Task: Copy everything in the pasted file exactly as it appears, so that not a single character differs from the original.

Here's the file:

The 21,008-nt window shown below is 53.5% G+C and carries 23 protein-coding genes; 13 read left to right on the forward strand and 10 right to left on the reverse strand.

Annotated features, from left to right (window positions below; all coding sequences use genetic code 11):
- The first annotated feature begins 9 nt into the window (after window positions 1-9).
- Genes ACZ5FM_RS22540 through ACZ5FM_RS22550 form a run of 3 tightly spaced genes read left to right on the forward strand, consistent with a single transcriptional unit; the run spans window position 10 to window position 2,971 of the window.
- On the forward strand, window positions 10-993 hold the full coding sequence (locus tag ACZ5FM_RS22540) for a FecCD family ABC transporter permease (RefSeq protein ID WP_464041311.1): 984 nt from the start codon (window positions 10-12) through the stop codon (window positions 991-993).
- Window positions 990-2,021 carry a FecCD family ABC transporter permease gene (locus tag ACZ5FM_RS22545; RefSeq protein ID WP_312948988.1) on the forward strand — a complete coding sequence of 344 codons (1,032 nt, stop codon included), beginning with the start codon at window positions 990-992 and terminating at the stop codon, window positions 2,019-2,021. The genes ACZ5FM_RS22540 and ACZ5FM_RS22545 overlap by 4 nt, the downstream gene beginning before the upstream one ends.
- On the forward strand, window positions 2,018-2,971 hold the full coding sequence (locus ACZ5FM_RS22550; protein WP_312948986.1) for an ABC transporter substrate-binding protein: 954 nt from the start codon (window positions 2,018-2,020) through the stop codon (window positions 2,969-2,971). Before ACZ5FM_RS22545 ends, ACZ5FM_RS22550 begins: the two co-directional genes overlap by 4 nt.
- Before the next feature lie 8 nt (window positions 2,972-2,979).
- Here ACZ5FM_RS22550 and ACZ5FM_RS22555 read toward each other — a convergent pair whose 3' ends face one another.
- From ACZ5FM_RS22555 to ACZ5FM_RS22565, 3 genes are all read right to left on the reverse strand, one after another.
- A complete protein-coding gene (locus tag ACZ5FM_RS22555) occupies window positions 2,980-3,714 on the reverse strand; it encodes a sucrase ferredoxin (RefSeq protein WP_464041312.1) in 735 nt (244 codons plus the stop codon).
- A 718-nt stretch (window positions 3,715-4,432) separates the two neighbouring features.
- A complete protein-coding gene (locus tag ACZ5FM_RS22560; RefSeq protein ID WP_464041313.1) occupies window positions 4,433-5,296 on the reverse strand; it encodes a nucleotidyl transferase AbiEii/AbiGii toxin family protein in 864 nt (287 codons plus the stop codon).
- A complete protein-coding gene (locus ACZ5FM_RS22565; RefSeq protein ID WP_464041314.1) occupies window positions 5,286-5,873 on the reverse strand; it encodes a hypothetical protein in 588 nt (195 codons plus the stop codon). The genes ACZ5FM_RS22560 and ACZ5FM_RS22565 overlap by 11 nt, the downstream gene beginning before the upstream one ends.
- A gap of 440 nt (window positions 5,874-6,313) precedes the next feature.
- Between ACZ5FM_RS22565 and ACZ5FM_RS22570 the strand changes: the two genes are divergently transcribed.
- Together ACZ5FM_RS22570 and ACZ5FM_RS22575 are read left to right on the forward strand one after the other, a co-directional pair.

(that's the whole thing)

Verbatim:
The 21,008-nt window shown below is 53.5% G+C and carries 23 protein-coding genes; 13 read left to right on the forward strand and 10 right to left on the reverse strand.

Annotated features, from left to right (window positions below; all coding sequences use genetic code 11):
- The first annotated feature begins 9 nt into the window (after window positions 1-9).
- Genes ACZ5FM_RS22540 through ACZ5FM_RS22550 form a run of 3 tightly spaced genes read left to right on the forward strand, consistent with a single transcriptional unit; the run spans window position 10 to window position 2,971 of the window.
- On the forward strand, window positions 10-993 hold the full coding sequence (locus tag ACZ5FM_RS22540) for a FecCD family ABC transporter permease (RefSeq protein ID WP_464041311.1): 984 nt from the start codon (window positions 10-12) through the stop codon (window positions 991-993).
- Window positions 990-2,021 carry a FecCD family ABC transporter permease gene (locus tag ACZ5FM_RS22545; RefSeq protein ID WP_312948988.1) on the forward strand — a complete coding sequence of 344 codons (1,032 nt, stop codon included), beginning with the start codon at window positions 990-992 and terminating at the stop codon, window positions 2,019-2,021. The genes ACZ5FM_RS22540 and ACZ5FM_RS22545 overlap by 4 nt, the downstream gene beginning before the upstream one ends.
- On the forward strand, window positions 2,018-2,971 hold the full coding sequence (locus ACZ5FM_RS22550; protein WP_312948986.1) for an ABC transporter substrate-binding protein: 954 nt from the start codon (window positions 2,018-2,020) through the stop codon (window positions 2,969-2,971). Before ACZ5FM_RS22545 ends, ACZ5FM_RS22550 begins: the two co-directional genes overlap by 4 nt.
- Before the next feature lie 8 nt (window positions 2,972-2,979).
- Here ACZ5FM_RS22550 and ACZ5FM_RS22555 read toward each other — a convergent pair whose 3' ends face one another.
- From ACZ5FM_RS22555 to ACZ5FM_RS22565, 3 genes are all read right to left on the reverse strand, one after another.
- A complete protein-coding gene (locus tag ACZ5FM_RS22555) occupies window positions 2,980-3,714 on the reverse strand; it encodes a sucrase ferredoxin (RefSeq protein WP_464041312.1) in 735 nt (244 codons plus the stop codon).
- A 718-nt stretch (window positions 3,715-4,432) separates the two neighbouring features.
- A complete protein-coding gene (locus tag ACZ5FM_RS22560; RefSeq protein ID WP_464041313.1) occupies window positions 4,433-5,296 on the reverse strand; it encodes a nucleotidyl transferase AbiEii/AbiGii toxin family protein in 864 nt (287 codons plus the stop codon).
- A complete protein-coding gene (locus ACZ5FM_RS22565; RefSeq protein ID WP_464041314.1) occupies window positions 5,286-5,873 on the reverse strand; it encodes a hypothetical protein in 588 nt (195 codons plus the stop codon). The genes ACZ5FM_RS22560 and ACZ5FM_RS22565 overlap by 11 nt, the downstream gene beginning before the upstream one ends.
- A gap of 440 nt (window positions 5,874-6,313) precedes the next feature.
- Between ACZ5FM_RS22565 and ACZ5FM_RS22570 the strand changes: the two genes are divergently transcribed.
- Together ACZ5FM_RS22570 and ACZ5FM_RS22575 are read left to right on the forward strand one after the other, a co-directional pair.